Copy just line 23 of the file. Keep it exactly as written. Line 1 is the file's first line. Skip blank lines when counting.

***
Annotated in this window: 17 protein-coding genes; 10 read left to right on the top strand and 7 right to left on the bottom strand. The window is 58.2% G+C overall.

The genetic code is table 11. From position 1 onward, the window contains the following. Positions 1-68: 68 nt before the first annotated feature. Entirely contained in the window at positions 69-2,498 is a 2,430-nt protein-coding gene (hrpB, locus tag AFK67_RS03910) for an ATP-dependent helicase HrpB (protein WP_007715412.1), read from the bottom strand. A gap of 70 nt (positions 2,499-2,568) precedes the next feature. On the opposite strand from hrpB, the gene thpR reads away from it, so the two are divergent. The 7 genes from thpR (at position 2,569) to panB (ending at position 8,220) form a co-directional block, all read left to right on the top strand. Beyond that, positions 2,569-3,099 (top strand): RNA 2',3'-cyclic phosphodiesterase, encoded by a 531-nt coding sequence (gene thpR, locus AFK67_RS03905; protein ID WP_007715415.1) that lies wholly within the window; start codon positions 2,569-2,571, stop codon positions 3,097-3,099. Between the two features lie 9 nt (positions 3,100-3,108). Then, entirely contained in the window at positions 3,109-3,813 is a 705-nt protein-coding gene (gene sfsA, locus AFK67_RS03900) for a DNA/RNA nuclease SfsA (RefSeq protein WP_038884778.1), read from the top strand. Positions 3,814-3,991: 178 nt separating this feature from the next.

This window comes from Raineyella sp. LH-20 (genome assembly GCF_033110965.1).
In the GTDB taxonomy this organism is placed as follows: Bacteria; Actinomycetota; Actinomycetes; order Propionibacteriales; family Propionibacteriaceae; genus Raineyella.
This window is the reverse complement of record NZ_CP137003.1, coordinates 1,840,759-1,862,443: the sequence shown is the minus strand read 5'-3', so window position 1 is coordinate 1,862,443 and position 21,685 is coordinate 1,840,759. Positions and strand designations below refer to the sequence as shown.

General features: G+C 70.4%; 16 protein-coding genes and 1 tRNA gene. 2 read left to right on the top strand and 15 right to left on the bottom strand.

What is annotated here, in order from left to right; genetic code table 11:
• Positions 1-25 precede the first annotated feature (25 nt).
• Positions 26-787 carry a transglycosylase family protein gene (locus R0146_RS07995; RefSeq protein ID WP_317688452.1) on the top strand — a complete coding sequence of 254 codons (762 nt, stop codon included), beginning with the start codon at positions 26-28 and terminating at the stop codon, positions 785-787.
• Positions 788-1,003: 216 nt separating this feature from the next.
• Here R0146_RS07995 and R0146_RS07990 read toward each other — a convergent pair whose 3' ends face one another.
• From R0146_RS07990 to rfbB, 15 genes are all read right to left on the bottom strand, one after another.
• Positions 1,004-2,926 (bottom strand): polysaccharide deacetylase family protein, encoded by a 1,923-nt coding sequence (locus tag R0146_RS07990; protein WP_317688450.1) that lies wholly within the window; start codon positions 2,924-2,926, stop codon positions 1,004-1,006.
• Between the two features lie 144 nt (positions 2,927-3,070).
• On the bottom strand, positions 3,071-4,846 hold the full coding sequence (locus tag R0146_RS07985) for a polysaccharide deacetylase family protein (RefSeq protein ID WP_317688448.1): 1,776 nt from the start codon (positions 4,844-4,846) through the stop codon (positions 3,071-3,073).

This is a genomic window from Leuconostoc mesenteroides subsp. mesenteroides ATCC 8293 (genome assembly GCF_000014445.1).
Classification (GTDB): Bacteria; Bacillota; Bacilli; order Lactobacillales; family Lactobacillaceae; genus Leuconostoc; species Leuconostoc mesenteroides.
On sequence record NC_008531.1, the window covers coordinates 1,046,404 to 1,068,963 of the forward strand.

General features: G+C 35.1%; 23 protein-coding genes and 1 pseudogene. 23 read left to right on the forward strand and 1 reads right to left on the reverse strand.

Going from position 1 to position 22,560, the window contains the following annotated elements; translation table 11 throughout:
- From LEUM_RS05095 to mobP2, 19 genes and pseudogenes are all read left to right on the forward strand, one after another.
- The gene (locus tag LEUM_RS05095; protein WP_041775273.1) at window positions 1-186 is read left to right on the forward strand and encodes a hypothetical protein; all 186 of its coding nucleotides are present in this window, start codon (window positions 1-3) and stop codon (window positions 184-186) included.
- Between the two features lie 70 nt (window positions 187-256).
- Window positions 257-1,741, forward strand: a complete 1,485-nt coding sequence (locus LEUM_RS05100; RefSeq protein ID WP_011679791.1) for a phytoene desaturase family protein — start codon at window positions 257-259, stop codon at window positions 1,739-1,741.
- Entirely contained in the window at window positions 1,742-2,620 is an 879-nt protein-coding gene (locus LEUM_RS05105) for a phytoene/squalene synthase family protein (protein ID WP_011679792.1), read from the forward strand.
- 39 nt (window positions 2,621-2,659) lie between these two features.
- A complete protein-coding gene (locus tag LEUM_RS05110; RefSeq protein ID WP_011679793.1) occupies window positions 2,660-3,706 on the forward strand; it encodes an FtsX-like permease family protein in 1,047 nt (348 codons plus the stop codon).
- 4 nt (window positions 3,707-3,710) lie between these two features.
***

- Between the two features lie 70 nt (window positions 187-256).